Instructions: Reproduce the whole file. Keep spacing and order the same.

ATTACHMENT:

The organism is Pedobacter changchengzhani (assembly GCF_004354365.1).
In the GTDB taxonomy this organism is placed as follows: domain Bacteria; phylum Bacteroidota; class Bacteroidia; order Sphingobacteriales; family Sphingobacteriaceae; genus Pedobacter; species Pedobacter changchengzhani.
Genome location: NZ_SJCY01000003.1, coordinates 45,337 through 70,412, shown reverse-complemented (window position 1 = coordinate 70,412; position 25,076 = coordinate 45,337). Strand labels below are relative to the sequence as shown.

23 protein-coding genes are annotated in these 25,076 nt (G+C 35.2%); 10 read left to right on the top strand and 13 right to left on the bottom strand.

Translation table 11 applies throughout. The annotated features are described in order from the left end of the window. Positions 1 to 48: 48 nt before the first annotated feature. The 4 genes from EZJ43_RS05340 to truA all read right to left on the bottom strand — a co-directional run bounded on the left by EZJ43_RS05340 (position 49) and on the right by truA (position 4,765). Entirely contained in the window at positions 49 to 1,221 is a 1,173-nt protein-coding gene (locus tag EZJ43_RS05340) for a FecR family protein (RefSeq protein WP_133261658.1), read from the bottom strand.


The organism is Pedobacter changchengzhani (assembly GCF_004354365.1).
In the GTDB taxonomy this organism is placed as follows: domain Bacteria; phylum Bacteroidota; class Bacteroidia; order Sphingobacteriales; family Sphingobacteriaceae; genus Pedobacter; species Pedobacter changchengzhani.
Genome location: NZ_SJCY01000003.1, coordinates 45,337 through 70,412, shown reverse-complemented (window position 1 = coordinate 70,412; position 25,076 = coordinate 45,337). Strand labels below are relative to the sequence as shown.

23 protein-coding genes are annotated in these 25,076 nt (G+C 35.2%); 10 read left to right on the top strand and 13 right to left on the bottom strand.

Translation table 11 applies throughout. The annotated features are described in order from the left end of the window. Positions 1 to 48: 48 nt before the first annotated feature. The 4 genes from EZJ43_RS05340 to truA all read right to left on the bottom strand — a co-directional run bounded on the left by EZJ43_RS05340 (position 49) and on the right by truA (position 4,765). Entirely contained in the window at positions 49 to 1,221 is a 1,173-nt protein-coding gene (locus tag EZJ43_RS05340) for a FecR family protein (RefSeq protein WP_133261658.1), read from the bottom strand.